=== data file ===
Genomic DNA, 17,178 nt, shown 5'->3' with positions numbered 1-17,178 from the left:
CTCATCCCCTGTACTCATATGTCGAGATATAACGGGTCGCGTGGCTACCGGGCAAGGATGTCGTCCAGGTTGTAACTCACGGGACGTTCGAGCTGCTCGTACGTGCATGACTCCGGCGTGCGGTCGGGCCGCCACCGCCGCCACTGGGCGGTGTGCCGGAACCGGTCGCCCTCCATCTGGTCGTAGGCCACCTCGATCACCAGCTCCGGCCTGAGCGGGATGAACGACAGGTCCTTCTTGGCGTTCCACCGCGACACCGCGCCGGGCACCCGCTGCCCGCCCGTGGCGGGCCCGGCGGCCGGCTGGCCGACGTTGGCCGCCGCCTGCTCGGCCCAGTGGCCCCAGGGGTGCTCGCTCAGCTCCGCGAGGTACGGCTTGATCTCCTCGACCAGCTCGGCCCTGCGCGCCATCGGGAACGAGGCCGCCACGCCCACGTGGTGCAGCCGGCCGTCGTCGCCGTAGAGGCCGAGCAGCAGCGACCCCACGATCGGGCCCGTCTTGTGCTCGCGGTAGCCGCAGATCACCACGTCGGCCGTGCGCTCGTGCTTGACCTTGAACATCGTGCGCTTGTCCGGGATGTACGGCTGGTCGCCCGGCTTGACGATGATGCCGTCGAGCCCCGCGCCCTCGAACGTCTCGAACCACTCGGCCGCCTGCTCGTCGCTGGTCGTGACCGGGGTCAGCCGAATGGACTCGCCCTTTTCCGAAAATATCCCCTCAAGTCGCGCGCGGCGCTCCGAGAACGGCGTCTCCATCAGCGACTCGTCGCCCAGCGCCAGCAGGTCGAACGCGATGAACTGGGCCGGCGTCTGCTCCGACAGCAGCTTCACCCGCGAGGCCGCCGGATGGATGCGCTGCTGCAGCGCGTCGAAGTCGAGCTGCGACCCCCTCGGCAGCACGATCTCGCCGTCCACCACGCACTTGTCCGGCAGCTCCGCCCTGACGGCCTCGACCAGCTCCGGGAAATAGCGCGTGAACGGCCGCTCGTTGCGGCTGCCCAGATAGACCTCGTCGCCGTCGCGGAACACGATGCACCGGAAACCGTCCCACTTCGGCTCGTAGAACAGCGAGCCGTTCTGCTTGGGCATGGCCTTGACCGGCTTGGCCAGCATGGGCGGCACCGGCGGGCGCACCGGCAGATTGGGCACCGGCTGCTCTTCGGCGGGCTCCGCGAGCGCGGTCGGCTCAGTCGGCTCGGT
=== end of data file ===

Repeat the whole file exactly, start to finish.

Genomic DNA, 17,178 nt, shown 5'->3' with positions numbered 1-17,178 from the left:
CTCATCCCCTGTACTCATATGTCGAGATATAACGGGTCGCGTGGCTACCGGGCAAGGATGTCGTCCAGGTTGTAACTCACGGGACGTTCGAGCTGCTCGTACGTGCATGACTCCGGCGTGCGGTCGGGCCGCCACCGCCGCCACTGGGCGGTGTGCCGGAACCGGTCGCCCTCCATCTGGTCGTAGGCCACCTCGATCACCAGCTCCGGCCTGAGCGGGATGAACGACAGGTCCTTCTTGGCGTTCCACCGCGACACCGCGCCGGGCACCCGCTGCCCGCCCGTGGCGGGCCCGGCGGCCGGCTGGCCGACGTTGGCCGCCGCCTGCTCGGCCCAGTGGCCCCAGGGGTGCTCGCTCAGCTCCGCGAGGTACGGCTTGATCTCCTCGACCAGCTCGGCCCTGCGCGCCATCGGGAACGAGGCCGCCACGCCCACGTGGTGCAGCCGGCCGTCGTCGCCGTAGAGGCCGAGCAGCAGCGACCCCACGATCGGGCCCGTCTTGTGCTCGCGGTAGCCGCAGATCACCACGTCGGCCGTGCGCTCGTGCTTGACCTTGAACATCGTGCGCTTGTCCGGGATGTACGGCTGGTCGCCCGGCTTGACGATGATGCCGTCGAGCCCCGCGCCCTCGAACGTCTCGAACCACTCGGCCGCCTGCTCGTCGCTGGTCGTGACCGGGGTCAGCCGAATGGACTCGCCCTTTTCCGAAAATATCCCCTCAAGTCGCGCGCGGCGCTCCGAGAACGGCGTCTCCATCAGCGACTCGTCGCCCAGCGCCAGCAGGTCGAACGCGATGAACTGGGCCGGCGTCTGCTCCGACAGCAGCTTCACCCGCGAGGCCGCCGGATGGATGCGCTGCTGCAGCGCGTCGAAGTCGAGCTGCGACCCCCTCGGCAGCACGATCTCGCCGTCCACCACGCACTTGTCCGGCAGCTCCGCCCTGACGGCCTCGACCAGCTCCGGGAAATAGCGCGTGAACGGCCGCTCGTTGCGGCTGCCCAGATAGACCTCGTCGCCGTCGCGGAACACGATGCACCGGAAACCGTCCCACTTCGGCTCGTAGAACAGCGAGCCGTTCTGCTTGGGCATGGCCTTGACCGGCTTGGCCAGCATGGGCGGCACCGGCGGGCGCACCGGCAGATTGGGCACCGGCTGCTCTTCGGCGGGCTCCGCGAGCGCGGTCGGCTCAGTCGGCTCGGT